Tottenham Hotspur boss Jose Mourinho questions Manchester United's drop into Europa League
Mourinho admitted that the quality of the Europa League was enhanced by Champions League teams entering after Christmas, but questioned the sporting integrity of it.
London: Tottenham boss Jose Mourinho says former club Manchester United will be among the favourites to win the Europa League, but questioned the way in which sides who fail to qualify for the Champions League last 16 drop into the competition.
United will enter the second-tier European competition at the last 32 after losing 3-2 at RB Leipzig in their final Champions League group game on Tuesday.
United won the Europa League in 2017 under Mourinho, who will be looking to guide his current club Spurs to the top of the standings in Thursday's Group J decider.
"The teams that drop down are always strong teams, teams that normally don't belong to that level of the Europa League competition," said the Portuguese.
"Manchester United are one of the top teams. The group was very hard, PSG (Paris Saint-Germain), Manchester and Leipzig, very hard. We all knew it was not going to be easy for any one of them and we all knew from that group a top team would drop into the Europa League."
Former European champions Real Madrid and Ajax are also at risk of dropping into the Europa League's knockout stages.
Mourinho admitted that the quality of the tournament was enhanced by Champions League teams entering after Christmas, but questioned the sporting integrity of it.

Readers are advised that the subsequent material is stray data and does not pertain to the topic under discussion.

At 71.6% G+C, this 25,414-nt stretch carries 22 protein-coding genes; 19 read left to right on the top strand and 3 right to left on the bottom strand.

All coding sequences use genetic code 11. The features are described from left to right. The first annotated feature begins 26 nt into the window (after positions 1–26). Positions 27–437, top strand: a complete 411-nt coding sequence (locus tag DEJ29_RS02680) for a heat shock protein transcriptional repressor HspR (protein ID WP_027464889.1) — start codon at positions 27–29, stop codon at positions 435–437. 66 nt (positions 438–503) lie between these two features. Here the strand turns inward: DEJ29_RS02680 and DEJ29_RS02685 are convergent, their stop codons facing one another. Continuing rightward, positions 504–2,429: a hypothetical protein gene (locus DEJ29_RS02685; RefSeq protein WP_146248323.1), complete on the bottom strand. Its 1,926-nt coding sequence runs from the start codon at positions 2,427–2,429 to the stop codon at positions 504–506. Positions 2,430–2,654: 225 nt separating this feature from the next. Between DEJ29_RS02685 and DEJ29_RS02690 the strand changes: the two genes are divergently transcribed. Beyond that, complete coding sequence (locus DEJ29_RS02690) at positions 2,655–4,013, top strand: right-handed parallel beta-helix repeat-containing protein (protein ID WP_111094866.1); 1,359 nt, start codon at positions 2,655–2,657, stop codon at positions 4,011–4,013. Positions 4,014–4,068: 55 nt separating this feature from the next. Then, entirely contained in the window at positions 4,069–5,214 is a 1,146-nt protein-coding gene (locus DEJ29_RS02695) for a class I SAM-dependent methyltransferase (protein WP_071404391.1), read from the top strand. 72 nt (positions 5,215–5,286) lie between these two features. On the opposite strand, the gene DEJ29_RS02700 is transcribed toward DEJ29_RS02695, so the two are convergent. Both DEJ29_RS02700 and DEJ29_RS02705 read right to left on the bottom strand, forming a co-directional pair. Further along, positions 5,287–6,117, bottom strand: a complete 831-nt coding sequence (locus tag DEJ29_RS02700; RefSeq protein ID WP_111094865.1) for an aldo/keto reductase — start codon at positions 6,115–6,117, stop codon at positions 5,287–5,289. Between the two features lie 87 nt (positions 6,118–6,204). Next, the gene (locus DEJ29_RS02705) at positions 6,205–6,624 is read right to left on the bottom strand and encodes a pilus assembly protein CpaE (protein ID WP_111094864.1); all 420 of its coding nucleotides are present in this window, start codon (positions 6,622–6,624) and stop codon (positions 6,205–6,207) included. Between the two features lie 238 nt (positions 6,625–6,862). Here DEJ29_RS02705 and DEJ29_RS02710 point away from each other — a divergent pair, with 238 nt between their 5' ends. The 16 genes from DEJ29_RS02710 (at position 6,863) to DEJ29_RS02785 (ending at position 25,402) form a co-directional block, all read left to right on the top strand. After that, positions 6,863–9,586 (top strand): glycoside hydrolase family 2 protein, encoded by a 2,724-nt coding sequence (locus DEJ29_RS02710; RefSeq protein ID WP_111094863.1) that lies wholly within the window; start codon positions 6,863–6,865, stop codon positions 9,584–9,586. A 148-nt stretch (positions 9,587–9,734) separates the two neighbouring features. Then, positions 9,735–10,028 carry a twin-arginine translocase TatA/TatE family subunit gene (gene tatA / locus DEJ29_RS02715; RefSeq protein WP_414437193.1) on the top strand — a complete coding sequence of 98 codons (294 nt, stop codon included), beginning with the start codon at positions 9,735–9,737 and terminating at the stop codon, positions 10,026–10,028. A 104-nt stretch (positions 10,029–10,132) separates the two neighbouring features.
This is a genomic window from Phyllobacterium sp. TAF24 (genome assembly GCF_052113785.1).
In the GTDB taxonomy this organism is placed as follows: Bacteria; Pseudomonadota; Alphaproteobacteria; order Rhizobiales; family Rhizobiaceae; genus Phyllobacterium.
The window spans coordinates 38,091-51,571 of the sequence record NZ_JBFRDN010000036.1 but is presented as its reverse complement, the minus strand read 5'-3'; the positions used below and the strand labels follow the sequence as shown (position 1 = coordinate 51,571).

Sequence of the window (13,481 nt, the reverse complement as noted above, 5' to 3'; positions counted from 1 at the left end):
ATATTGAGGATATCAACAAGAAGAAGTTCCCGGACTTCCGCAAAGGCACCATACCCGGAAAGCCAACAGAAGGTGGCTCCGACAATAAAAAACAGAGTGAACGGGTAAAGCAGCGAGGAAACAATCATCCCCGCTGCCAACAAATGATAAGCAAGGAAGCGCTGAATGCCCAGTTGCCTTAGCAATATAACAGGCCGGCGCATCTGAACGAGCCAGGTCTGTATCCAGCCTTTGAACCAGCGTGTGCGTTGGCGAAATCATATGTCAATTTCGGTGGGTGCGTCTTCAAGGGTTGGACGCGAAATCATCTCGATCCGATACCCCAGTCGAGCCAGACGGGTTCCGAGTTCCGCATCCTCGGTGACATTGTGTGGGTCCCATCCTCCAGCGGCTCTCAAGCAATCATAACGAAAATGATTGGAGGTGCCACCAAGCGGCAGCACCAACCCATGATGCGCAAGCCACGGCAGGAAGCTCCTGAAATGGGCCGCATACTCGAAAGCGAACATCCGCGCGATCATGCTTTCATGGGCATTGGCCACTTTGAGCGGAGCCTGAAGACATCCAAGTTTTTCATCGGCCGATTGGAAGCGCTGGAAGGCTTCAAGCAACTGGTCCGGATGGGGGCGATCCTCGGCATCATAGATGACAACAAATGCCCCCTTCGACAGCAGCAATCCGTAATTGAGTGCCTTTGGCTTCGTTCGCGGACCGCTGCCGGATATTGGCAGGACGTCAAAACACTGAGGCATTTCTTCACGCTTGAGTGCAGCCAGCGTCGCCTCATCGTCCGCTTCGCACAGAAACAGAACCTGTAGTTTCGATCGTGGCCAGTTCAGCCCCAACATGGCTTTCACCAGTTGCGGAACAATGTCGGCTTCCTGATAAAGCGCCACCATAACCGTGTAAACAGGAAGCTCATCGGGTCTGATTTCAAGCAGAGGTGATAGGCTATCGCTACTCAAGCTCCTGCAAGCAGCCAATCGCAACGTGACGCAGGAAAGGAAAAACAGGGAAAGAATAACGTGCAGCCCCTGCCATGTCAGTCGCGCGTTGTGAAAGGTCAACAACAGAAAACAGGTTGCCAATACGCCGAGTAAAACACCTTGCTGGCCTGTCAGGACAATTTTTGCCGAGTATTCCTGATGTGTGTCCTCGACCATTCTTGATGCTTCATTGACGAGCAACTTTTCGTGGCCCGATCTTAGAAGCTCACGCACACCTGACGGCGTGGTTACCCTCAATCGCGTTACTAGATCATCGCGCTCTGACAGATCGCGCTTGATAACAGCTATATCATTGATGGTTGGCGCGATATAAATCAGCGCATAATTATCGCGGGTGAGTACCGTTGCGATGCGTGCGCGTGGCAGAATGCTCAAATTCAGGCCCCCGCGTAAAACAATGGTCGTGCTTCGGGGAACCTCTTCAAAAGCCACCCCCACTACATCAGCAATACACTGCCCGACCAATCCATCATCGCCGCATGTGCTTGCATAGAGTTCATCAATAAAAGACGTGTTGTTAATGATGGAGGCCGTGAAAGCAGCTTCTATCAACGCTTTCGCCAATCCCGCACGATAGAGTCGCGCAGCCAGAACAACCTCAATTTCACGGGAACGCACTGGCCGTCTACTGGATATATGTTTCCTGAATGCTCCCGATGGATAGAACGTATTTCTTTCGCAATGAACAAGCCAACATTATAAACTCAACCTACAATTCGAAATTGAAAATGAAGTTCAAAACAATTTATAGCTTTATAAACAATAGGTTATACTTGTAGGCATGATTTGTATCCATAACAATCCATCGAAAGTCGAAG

"No doubt the quality improves, the intensity improves and it's a good thing for the competition," he said.
"But from the sports point of view is when I think it's not fair that a team that doesn't succeed in one competition drops to another."
Spurs, who have already qualified for the last 32, will be keen to avoid the possibility of meeting the stronger sides in the first knockout round by winning their group with a victory over Antwerp on Thursday.
Mourinho's team were beaten in Belgium in the reverse fixture but he fancies them to finish the job in north London.
"We did our job to qualify in the first five matches and now in one game at home, with 2,000 fans behind us, we have the chance to play one game to try to win the group," he said.
"Is that fundamental? I don't think it is. I don't think we should be afraid of playing any team in the next phase, but of course normally the teams that win the groups are the best teams so if you can avoid them in the next draw I think it will be an advantage."
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